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20120523-191455.jpgSince this is my first time in Egypt, I have nothing with which to compare my experiences. Several impressions, however, have stuck with me. The people with whom I have spoken seem very upbeat. Several people brought up independently that today was election day. There are posters of the candidates everywhere, covering an enormous amount of wall space. People seem quite invested, in a positive way.

All four of the Egyptians I have asked so far favored Hamdeen Sabahi. They described him as one of the people. Our guide at the Pyramids, a man who had learned his very good English on the job and had never gone to school, pointed to the little boy working with him and said, “Hamdeen cares about people like us, like him.” They happily described Sabahi as Nassarite, which to me means stifling protectionism, inefficient nationalized industries, and unrealizable dreams of pan-Arabism. I’m not sure he would be my choice, though as this article notes, I’m not sure my candidate is on the scene. I also get the sense that the people with whom I spoke (all male, all young or middle aged, all working in tourism) don’t think their candidate will win. One predicted Ahmed Shafiq, with the rest saying they had no idea.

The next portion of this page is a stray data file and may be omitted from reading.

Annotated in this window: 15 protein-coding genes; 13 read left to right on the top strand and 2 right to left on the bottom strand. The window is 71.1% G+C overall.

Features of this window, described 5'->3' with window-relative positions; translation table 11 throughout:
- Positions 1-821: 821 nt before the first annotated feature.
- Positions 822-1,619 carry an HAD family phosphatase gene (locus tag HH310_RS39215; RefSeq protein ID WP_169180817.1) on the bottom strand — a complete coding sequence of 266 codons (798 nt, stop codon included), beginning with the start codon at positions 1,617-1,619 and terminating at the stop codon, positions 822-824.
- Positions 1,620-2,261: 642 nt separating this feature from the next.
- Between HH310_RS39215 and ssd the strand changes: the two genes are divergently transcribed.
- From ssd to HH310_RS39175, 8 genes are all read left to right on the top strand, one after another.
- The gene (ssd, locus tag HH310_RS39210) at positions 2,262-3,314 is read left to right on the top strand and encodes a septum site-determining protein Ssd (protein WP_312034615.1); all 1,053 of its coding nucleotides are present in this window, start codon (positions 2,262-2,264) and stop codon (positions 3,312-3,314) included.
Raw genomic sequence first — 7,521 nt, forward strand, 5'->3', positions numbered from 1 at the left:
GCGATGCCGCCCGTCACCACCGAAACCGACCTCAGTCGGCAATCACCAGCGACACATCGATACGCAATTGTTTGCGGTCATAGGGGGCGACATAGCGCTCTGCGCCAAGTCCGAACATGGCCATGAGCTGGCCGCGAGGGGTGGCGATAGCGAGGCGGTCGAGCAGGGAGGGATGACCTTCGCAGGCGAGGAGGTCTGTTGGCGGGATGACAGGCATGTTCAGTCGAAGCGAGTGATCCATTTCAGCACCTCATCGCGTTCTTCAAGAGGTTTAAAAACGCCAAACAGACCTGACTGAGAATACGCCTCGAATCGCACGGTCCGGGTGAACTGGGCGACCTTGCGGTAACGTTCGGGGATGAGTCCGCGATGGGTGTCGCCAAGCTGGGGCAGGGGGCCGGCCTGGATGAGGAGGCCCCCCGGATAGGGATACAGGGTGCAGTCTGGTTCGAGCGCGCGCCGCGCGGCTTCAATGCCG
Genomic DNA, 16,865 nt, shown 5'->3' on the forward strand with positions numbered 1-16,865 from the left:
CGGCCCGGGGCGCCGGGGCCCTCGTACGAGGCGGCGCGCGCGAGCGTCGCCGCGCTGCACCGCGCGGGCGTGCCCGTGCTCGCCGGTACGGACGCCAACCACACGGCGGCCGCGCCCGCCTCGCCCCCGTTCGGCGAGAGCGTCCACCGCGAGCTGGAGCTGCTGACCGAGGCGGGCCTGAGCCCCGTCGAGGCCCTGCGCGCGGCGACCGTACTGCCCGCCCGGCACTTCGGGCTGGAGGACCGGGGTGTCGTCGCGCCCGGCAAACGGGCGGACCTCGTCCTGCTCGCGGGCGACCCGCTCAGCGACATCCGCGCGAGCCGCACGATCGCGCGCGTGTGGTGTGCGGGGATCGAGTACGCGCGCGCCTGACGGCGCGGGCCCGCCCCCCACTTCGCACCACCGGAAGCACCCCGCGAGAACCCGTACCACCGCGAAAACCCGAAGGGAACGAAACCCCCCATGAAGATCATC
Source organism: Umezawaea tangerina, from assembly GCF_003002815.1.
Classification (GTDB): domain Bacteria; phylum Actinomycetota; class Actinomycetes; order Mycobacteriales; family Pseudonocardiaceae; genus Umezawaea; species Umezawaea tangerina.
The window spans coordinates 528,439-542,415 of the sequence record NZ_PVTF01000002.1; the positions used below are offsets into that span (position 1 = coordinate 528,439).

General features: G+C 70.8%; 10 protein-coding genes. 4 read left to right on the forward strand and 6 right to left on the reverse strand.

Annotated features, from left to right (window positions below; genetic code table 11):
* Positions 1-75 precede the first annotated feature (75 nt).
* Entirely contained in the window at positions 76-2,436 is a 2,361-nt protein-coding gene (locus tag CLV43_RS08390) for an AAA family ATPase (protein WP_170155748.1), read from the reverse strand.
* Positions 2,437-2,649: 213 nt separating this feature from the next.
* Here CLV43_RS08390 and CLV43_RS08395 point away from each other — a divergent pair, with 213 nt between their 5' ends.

Tourism is way down here, and we can feel it. It works to our advantage – we were able to ride horses right up to the Pyramids, have never waited in line, and have had some museums and monuments all to ourselves. Of course, however, it is terrible for the country. We have felt totally safe and would come back in a flash – I hope both events and perceptions bring back the tourist trade.

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